How to Install Wall Panels in Your Bathroom
Instead of installing tile in your shower, consider this time-saving, waterproof material. Here's what you need to know.
A full day
More than $1000
IntroductionLearn how to install waterproof wall panels in a shower to save time on tiling.
- Caulking gun
- Circular saw and cutting guide (or table saw)
- Hole saws
- Wall adhesive
- Wetwall panels
What’s on these Walls?
To skip the time and skill involved with tiling walls, we installed Wetwall, a Wilsonart Company. Wetwall is a wood/plastic composite topped with a high-pressure laminate surface. About 1/2-in. thick, Wetwall is waterproof and durable. It’s available in a wide array of panel sizes (including custom sizes) and patterns.
It can be applied to many existing surfaces, including tile. It’s easy to work with and requires no special tools — just a sharp, fine-tooth saw blade for smooth cuts. Tongue-and-groove edge joints make seams virtually disappear.
Project step-by-step (7)
Dry-fit the panels
Test-fit the panels and cut as needed. If you need to trim a panel, trim the edge that abuts a wall, not where two panels meet. The best way to trim large panels like this is to use a track saw or a circular saw with a cutting guide.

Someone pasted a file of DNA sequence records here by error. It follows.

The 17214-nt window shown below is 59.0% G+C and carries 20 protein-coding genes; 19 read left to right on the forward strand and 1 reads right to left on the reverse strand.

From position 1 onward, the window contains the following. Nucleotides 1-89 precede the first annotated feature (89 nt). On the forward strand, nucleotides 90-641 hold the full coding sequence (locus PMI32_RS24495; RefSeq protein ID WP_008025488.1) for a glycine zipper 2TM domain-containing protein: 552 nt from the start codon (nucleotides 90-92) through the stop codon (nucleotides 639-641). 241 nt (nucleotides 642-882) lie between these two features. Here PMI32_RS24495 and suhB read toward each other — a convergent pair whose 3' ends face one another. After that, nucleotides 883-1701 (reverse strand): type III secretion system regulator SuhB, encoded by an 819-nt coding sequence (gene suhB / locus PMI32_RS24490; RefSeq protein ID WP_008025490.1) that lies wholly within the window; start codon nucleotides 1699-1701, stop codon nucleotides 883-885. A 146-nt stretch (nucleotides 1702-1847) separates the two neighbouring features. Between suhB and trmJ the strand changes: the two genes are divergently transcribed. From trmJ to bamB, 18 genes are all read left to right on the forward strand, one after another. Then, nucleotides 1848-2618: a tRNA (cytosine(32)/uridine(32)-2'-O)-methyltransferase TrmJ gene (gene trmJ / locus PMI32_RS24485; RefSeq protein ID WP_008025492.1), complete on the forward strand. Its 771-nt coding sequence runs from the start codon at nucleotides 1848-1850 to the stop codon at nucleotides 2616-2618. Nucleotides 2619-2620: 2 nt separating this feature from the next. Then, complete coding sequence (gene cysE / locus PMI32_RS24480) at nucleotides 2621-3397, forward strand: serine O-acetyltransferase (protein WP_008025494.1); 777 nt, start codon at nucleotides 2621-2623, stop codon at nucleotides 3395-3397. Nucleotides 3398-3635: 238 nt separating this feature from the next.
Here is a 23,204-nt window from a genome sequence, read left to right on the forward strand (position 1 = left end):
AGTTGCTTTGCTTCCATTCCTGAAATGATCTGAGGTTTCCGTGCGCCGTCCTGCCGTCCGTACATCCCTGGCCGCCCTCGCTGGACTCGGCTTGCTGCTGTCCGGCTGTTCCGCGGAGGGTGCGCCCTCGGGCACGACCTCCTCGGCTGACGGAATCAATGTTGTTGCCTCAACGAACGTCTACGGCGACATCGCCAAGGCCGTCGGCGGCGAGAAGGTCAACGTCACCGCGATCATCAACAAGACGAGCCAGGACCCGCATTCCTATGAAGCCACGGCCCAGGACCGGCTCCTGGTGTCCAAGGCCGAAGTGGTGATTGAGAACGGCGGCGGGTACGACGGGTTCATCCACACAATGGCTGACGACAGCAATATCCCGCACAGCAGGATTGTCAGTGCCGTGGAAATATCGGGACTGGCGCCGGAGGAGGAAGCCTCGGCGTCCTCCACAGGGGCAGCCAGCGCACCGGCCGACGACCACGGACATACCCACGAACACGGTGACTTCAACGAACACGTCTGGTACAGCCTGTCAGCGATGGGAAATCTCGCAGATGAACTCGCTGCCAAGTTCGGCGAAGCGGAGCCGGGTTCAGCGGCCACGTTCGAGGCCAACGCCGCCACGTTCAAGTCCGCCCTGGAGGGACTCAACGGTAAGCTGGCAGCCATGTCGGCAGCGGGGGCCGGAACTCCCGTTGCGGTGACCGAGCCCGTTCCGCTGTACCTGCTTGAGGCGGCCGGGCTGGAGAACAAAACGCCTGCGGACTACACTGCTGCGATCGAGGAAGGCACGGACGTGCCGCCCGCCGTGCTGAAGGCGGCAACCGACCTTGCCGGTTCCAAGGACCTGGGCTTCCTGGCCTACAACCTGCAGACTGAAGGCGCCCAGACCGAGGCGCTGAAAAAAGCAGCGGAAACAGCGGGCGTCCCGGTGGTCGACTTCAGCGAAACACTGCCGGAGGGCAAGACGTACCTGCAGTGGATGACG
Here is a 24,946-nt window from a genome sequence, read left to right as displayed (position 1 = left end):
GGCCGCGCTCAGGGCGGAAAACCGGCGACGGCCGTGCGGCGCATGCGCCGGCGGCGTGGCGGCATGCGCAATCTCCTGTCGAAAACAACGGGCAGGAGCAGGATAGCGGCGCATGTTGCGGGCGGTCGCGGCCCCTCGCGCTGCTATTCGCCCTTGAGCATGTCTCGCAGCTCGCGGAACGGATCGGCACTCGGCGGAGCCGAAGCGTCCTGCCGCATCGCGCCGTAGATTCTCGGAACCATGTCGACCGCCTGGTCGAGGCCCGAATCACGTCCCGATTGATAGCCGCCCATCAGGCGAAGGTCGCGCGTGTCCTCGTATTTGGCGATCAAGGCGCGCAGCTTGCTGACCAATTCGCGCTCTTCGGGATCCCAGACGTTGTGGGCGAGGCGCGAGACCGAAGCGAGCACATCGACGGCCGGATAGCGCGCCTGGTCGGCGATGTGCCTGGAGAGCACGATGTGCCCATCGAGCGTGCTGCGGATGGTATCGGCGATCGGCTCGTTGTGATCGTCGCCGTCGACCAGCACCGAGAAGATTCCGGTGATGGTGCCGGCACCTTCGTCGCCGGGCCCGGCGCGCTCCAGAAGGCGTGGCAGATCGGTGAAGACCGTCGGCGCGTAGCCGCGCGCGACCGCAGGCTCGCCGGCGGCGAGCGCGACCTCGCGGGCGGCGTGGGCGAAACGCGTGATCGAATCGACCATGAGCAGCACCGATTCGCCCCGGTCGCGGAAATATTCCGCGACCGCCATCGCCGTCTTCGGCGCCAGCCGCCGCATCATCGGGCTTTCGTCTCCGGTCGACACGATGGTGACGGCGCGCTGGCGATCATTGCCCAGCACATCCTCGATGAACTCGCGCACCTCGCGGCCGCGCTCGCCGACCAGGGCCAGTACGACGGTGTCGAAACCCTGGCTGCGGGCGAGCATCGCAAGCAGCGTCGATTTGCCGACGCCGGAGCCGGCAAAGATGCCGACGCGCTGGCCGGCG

Apply wall adhesive
Clean the back of the panel using denatured alcohol and allow it to dry thoroughly. Apply adhesive to the back of the first panel. The manufacturer recommends a 1/4-in. bead every 10 to 12 inches. Clean and dry the walls before applying Wetwall panels.
Install the panels
Press the first back wall panel into place. Apply a bead of color-matched seam sealer to the tongue on the panel, then apply adhesive to the back of the next panel and install it. The joints are tight; get a helper. Tile-setting suction cups are also a big help.
Clean the seam
After pressing the panels together, wipe off any excess seam sealer with denatured alcohol. If the adhesive isn’t holding the panels securely in place, you may need bracing boards to hold up the panels.
Cut holes for fixtures
Measure and lay out the shower fixture holes on the appropriate panel. To cut the holes, use a jigsaw with a fine-tooth blade or a hole saw as your fixtures dictate.
Install side panels
Apply the side panels as you did the back panels, trimming as needed and using adhesive on the backs and seam sealer on the tongue-and-groove joints.
Apply a bead of seam sealer to the corners where the wall panels meet. Wetwall has color-matched sealer for all its products. For outside corners, you can order Wetwall with a bullnose edge. We chose to trim our outside corners around the shower with one-inch aluminum angle applied with construction adhesive.